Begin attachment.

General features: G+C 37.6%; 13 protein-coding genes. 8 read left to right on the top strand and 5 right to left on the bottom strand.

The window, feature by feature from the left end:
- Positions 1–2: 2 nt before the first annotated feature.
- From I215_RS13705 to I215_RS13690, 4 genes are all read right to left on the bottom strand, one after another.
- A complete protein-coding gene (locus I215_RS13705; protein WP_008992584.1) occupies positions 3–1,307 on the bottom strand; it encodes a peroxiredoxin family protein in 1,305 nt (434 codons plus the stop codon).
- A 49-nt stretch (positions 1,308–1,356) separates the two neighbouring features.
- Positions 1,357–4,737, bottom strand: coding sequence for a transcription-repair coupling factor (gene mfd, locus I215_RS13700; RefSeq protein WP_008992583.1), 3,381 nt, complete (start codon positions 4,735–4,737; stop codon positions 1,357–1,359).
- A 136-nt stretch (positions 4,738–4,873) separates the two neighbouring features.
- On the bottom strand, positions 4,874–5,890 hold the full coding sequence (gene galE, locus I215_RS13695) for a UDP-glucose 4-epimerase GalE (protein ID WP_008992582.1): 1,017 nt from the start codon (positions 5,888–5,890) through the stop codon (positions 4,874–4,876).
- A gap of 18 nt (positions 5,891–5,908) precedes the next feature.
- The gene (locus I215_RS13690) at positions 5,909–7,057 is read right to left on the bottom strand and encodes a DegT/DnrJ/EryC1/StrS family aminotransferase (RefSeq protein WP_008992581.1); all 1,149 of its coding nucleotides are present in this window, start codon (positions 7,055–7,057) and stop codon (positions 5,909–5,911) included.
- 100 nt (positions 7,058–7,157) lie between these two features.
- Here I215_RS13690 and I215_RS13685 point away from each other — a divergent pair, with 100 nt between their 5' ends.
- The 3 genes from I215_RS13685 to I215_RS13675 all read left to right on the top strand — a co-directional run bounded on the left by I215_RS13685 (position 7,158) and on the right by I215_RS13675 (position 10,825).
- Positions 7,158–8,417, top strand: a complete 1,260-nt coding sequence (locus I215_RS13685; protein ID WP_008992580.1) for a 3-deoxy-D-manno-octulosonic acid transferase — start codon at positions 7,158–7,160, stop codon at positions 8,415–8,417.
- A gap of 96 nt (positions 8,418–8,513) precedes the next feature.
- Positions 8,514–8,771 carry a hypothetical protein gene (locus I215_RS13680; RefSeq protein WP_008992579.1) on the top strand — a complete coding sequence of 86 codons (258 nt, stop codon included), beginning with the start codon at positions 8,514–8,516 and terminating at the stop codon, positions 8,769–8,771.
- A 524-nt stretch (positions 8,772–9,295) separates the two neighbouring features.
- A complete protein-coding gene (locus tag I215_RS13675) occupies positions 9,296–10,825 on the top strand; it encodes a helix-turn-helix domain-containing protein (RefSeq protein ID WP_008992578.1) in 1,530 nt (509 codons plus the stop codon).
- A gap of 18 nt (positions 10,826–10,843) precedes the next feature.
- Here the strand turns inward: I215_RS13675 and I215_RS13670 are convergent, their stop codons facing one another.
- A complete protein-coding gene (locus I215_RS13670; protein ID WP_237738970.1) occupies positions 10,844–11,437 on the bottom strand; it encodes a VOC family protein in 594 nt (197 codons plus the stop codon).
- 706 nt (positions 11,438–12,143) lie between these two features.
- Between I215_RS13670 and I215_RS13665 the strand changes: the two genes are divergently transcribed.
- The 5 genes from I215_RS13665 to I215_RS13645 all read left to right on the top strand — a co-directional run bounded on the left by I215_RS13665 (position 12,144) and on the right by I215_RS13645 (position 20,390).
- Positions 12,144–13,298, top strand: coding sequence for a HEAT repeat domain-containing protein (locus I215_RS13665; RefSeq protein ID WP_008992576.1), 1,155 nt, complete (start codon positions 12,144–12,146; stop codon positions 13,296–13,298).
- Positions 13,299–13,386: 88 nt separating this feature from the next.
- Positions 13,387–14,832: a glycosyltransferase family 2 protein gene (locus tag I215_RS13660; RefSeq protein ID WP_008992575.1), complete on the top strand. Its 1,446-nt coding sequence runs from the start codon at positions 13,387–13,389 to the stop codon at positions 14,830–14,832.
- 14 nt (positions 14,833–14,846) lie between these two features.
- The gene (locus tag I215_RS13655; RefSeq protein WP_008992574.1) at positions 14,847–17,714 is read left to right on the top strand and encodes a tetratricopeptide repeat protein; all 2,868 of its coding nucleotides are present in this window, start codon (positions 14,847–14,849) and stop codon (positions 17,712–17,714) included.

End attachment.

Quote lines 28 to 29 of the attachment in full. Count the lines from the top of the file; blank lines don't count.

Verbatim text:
- Positions 13,387–14,832: a glycosyltransferase family 2 protein gene (locus tag I215_RS13660; RefSeq protein ID WP_008992575.1), complete on the top strand. Its 1,446-nt coding sequence runs from the start codon at positions 13,387–13,389 to the stop codon at positions 14,830–14,832.
- 14 nt (positions 14,833–14,846) lie between these two features.